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Knights of Columbus Launches Investment Advisor Program

The Catholic fraternal service organization will bring its investment strategies to individual retail clients for the first time.

The asset management division of Knights of Columbus, the Catholic fraternal service organization dating back to 1882, has launched a new investment advisor representative program seeded with about 100 advisors from its existing insurance business. The program has $28 million in assets so far, but the firm expects that to grow to $300 million by this time next year.

Advisors come under the firm’s existing RIA, Knights of Columbus Asset Advisors (KoCAA), which currently manages about $30 billion in assets for institutional clients. Up until 2015, the RIA managed assets solely for its parent company, but expanded in 2015 to serve institutional investors. Now, the firm will bring its investment strategies and advice to individual retail clients for the first time.

Knights of Columbus decided to launch the IA program out of demand from existing insurance clients for help with investments and charitable giving. The firm has over 1,000 insurance agents, said Thom Duffy, vice president of investment strategy at KoCAA.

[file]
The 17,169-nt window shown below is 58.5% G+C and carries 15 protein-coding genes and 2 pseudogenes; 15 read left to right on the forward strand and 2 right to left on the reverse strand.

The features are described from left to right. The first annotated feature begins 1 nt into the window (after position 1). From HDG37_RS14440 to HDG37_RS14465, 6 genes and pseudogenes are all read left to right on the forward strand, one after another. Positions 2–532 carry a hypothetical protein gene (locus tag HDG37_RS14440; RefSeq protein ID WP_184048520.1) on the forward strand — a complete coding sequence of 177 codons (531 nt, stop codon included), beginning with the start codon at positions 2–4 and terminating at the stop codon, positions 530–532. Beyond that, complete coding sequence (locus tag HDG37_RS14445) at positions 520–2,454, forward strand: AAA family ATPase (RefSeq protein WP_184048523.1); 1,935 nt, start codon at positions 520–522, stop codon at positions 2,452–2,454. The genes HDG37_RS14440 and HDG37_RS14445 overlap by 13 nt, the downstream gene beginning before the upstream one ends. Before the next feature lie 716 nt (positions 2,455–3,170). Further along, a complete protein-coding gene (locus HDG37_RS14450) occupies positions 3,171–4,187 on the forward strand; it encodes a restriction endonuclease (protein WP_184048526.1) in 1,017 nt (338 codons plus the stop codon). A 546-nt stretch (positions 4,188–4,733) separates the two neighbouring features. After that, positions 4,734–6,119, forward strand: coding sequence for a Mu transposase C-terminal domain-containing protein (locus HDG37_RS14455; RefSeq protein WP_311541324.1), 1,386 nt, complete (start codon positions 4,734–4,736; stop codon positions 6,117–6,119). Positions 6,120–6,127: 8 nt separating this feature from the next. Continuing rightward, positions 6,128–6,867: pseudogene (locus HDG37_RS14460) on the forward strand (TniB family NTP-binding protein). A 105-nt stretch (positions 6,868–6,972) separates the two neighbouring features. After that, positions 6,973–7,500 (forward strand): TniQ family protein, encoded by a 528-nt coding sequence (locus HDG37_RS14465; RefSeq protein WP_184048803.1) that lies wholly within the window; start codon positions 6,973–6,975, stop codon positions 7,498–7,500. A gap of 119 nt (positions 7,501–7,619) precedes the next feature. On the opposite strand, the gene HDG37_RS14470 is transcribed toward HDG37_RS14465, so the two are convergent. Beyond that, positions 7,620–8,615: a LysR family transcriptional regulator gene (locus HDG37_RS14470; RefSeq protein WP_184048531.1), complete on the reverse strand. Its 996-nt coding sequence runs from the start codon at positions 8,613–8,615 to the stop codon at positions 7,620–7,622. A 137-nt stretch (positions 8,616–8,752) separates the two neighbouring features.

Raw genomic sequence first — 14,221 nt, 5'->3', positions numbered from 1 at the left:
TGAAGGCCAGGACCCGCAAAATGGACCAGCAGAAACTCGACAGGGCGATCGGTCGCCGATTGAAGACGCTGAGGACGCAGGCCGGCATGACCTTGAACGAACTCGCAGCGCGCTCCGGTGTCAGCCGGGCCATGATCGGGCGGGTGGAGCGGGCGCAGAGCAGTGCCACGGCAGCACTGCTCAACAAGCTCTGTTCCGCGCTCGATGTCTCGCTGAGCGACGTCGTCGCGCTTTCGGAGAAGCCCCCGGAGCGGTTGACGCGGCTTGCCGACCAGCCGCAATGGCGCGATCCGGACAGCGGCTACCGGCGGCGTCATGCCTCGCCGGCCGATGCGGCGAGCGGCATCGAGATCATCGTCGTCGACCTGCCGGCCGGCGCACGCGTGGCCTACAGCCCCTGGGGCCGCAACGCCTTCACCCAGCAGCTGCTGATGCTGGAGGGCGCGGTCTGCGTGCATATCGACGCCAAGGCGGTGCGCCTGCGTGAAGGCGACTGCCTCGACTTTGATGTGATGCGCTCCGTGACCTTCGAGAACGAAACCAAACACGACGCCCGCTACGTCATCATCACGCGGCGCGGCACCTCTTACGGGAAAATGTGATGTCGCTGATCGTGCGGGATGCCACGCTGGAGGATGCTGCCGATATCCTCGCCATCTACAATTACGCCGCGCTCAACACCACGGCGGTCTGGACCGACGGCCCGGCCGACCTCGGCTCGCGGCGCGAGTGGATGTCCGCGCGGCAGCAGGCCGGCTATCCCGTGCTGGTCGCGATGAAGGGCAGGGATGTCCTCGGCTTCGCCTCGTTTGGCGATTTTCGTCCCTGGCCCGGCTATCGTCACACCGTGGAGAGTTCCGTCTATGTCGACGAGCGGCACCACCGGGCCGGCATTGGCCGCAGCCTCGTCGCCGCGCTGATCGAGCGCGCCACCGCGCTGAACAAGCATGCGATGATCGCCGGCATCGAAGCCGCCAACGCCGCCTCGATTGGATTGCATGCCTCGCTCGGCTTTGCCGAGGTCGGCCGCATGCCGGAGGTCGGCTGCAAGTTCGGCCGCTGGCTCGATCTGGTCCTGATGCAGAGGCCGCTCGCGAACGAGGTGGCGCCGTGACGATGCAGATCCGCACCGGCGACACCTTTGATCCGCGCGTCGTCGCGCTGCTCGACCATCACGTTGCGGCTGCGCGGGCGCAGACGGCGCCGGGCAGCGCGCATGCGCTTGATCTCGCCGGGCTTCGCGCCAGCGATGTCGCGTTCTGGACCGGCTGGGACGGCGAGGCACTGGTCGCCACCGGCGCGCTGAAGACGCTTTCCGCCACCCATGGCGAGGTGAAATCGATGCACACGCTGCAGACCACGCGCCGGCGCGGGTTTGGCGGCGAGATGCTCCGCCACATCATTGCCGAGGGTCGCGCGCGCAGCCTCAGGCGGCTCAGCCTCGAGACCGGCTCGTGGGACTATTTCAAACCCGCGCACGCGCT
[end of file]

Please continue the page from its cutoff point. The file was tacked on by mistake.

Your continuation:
“We’re taking these folks who already have financial backgrounds, who are already working directly with clients and understand their financial circumstances and now rolling in not just protection with insurance but the growth opportunities available with investments,” Duffy said.

While the asset size of the unit is still relatively small, the firm is bringing in $2 million a week in new assets, and advisors have an average account size of over $150,000. They currently have advisors in 33 states, but Duffy expects to reach 200 advisors in all 50 states and the District of Columbia by year-end. AssetMark serves as the RIA’s custodian.

The program does not currently have an aggressive recruiting campaign. Duffy expects growth to come primarily through the insurance business. All of its current advisors are Catholic, since that is the clientele they serve, but the firm is open to bringing on non-Catholic advisors.

“If other folks came to us and said, ‘I’d like to be an advisor,’ we’re happy to entertain that. But, obviously, our niche is the Catholic niche, so somebody who is going to work in that environment would have to appreciate and be able to connect with clients at that level,” Duffy said.

The firm has a lineup of nine mutual funds and 85 model portfolios, which invest with Catholic values. That means all of its investments comply with United States Conference of Catholic Bishops (USCCB) guidelines.

“Everything the bishops say is not suitable for investment—we don’t invest in it. Conversely anything they don’t put out of bounds is something we would consider,” Duffy said.

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